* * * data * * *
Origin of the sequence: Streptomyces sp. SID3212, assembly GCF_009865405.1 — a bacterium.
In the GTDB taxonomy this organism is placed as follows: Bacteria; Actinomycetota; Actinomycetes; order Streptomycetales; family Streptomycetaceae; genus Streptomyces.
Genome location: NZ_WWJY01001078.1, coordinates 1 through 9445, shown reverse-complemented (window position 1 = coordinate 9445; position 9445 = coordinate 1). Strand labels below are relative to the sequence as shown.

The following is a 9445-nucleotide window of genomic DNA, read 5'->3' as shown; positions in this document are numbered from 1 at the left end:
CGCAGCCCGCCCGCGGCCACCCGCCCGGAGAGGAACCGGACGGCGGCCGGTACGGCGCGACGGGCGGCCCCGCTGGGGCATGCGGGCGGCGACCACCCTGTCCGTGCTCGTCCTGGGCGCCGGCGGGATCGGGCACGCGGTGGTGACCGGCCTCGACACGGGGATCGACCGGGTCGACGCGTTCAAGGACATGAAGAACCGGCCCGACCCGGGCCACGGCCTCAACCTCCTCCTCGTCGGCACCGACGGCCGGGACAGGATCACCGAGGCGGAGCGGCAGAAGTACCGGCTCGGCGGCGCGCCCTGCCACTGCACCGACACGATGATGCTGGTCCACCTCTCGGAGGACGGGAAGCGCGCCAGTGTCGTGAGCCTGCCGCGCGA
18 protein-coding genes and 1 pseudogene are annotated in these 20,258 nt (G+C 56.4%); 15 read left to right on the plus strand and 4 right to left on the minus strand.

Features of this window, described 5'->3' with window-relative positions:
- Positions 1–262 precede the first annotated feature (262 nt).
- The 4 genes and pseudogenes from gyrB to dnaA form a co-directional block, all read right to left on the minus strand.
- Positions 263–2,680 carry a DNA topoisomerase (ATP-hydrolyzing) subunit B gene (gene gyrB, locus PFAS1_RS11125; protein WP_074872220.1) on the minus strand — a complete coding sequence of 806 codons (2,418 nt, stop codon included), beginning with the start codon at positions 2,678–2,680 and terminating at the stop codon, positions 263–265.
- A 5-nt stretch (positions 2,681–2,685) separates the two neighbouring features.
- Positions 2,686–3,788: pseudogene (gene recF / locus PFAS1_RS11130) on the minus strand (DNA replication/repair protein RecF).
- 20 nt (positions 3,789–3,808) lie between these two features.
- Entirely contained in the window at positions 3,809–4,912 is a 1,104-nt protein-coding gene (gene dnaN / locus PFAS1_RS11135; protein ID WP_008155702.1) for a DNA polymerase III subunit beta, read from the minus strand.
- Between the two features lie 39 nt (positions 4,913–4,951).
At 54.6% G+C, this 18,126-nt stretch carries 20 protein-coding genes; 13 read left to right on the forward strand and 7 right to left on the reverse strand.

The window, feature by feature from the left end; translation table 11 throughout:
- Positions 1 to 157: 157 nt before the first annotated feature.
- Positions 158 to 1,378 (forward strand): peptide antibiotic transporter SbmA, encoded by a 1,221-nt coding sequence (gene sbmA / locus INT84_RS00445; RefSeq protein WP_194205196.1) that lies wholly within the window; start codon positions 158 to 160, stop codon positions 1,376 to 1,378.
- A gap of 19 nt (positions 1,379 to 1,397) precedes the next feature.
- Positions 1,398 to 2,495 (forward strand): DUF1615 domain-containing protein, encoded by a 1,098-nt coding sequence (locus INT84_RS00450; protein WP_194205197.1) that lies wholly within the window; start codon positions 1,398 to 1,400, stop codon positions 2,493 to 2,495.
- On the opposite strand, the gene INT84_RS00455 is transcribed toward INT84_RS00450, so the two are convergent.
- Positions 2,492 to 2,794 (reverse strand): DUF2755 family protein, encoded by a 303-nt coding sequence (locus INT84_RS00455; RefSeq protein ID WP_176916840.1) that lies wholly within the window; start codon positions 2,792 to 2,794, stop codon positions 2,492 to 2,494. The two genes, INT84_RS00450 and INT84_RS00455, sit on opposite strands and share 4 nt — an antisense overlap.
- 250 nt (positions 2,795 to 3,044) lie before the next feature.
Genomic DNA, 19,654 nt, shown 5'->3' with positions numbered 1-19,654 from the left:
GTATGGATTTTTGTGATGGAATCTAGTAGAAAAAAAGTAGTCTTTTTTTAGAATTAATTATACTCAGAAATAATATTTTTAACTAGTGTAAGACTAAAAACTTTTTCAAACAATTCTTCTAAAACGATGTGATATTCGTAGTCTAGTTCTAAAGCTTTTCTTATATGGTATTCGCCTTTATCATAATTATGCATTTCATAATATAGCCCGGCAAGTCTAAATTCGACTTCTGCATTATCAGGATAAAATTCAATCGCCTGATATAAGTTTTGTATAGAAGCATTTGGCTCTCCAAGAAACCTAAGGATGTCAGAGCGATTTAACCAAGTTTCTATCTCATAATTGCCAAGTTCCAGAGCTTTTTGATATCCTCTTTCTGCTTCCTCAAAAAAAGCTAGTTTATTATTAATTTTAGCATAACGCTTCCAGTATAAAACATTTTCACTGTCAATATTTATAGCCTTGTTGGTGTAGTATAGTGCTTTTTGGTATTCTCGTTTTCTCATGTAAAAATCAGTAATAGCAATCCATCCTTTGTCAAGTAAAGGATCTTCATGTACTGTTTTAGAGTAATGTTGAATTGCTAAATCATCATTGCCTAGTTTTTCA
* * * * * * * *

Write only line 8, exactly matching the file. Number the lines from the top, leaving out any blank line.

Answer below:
- Positions 1–262 precede the first annotated feature (262 nt).